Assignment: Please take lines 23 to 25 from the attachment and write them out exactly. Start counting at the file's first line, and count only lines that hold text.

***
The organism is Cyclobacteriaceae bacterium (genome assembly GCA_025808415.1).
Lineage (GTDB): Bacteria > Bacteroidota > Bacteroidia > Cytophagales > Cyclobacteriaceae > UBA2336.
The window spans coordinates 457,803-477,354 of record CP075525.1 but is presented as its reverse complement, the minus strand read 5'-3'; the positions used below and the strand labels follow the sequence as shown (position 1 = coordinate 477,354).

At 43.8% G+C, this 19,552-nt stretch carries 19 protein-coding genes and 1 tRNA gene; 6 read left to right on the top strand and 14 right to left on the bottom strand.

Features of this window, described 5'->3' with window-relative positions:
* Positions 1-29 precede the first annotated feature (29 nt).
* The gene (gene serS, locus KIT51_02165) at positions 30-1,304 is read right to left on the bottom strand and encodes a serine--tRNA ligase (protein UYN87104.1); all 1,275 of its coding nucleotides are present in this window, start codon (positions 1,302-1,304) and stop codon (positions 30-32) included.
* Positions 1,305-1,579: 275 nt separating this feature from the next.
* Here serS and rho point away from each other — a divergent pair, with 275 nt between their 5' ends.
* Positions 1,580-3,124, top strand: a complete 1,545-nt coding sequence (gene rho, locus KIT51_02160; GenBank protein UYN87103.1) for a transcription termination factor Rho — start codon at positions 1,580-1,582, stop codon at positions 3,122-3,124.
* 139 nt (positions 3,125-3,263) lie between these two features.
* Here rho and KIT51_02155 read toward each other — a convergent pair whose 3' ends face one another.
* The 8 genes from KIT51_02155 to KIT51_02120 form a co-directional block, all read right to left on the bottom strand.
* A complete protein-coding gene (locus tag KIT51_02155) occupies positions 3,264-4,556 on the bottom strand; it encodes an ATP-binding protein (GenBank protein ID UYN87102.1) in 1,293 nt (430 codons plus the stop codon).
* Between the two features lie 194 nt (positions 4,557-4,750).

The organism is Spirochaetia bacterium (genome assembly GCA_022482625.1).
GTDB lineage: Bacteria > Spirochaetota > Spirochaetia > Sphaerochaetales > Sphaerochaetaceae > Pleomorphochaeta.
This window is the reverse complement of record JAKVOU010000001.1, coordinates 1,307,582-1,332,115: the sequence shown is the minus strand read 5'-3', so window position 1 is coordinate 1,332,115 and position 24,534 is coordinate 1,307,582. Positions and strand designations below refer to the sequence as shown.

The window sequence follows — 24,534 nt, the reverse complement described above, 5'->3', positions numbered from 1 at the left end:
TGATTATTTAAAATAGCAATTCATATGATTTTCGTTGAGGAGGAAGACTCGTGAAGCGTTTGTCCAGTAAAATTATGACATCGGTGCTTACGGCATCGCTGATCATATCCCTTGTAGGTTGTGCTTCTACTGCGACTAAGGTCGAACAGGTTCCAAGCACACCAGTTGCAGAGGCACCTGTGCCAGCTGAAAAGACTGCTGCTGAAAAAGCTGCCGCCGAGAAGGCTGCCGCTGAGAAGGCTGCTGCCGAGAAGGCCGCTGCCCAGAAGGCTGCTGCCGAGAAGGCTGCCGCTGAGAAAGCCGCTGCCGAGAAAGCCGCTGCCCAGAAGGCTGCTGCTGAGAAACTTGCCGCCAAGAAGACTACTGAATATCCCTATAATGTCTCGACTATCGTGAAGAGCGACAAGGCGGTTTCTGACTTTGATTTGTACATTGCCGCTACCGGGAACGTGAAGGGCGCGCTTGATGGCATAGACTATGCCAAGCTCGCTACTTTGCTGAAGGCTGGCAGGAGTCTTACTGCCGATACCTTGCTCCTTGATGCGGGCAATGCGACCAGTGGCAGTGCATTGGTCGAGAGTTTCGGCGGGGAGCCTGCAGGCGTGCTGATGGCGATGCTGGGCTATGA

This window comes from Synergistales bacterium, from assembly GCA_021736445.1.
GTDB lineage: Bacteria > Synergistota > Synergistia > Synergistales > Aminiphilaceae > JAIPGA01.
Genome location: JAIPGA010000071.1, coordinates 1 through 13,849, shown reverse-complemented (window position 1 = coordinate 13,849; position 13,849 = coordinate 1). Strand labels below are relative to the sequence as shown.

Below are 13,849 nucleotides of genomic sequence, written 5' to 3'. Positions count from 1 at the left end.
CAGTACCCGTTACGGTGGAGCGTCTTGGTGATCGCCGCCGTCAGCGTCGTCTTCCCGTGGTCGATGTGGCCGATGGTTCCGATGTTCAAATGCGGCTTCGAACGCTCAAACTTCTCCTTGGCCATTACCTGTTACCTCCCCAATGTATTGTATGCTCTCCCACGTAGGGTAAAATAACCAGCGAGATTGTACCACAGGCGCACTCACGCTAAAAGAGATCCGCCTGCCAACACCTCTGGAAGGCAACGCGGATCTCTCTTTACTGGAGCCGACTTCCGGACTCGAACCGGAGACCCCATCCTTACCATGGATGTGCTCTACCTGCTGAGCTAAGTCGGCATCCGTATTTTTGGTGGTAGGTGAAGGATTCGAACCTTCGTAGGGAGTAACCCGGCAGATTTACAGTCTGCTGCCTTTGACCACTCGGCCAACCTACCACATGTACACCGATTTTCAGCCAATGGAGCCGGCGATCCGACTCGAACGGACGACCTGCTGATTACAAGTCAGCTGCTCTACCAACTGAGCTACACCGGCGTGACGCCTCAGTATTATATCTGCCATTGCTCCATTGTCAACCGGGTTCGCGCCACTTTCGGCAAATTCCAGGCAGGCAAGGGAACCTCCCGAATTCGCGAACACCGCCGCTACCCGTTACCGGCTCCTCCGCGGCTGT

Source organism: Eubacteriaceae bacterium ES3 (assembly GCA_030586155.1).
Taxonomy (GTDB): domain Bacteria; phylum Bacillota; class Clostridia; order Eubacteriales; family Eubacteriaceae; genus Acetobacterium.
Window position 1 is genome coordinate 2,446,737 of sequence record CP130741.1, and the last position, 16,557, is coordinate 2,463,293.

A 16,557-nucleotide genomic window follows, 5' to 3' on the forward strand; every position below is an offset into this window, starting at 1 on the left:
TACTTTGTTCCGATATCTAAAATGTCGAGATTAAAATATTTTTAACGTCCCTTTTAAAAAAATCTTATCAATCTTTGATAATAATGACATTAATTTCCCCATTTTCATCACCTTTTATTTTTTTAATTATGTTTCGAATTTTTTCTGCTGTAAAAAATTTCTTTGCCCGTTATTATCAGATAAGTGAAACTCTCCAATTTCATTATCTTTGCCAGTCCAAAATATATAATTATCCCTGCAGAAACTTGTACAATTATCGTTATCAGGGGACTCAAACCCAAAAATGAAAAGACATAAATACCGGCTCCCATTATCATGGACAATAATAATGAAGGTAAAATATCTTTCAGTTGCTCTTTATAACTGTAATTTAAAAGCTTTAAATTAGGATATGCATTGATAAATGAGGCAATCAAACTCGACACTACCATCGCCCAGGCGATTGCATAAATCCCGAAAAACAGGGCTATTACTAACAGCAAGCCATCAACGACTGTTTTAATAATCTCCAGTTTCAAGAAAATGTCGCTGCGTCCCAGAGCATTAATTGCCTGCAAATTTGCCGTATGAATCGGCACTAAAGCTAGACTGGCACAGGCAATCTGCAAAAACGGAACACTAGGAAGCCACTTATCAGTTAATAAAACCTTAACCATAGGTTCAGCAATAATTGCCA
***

Genome location: JAIPGA010000071.1, coordinates 1 through 13,849, shown reverse-complemented (window position 1 = coordinate 13,849; position 13,849 = coordinate 1). Strand labels below are relative to the sequence as shown.

Below are 13,849 nucleotides of genomic sequence, written 5' to 3'. Positions count from 1 at the left end.
CAGTACCCGTTACGGTGGAGCGTCTTGGTGATCGCCGCCGTCAGCGTCGTCTTCCCGTGGTCGATGTGGCCGATGGTTCCGATGTTCAAATGCGGCTTCGAACGCTCAAACTTCTCCTTGGCCATTACCTGTTACCTCCCCAATGTATTGTATGCTCTCCCACGTAGGGTAAAATAACCAGCGAGATTGTACCACAGGCGCACTCACGCTAAAAGAGATCCGCCTGCCAACACCTCTGGAAGGCAACGCGGATCTCTCTTTACTGGAGCCGACTTCCGGACTCGAACCGGAGACCCCATCCTTACCATGGATGTGCTCTACCTGCTGAGCTAAGTCGGCATCCGTATTTTTGGTGGTAGGTGAAGGATTCGAACCTTCGTAGGGAGTAACCCGGCAGATTTACAGTCTGCTGCCTTTGACCACTCGGCCAACCTACCACATGTACACCGATTTTCAGCCAATGGAGCCGGCGATCCGACTCGAACGGACGACCTGCTGATTACAAGTCAGCTGCTCTACCAACTGAGCTACACCGGCGTGACGCCTCAGTATTATATCTGCCATTGCTCCATTGTCAACCGGGTTCGCGCCACTTTCGGCAAATTCCAGGCAGGCAAGGGAACCTCCCGAATTCGCGAACACCGCCGCTACCCGTTACCGGCTCCTCCGCGGCTGT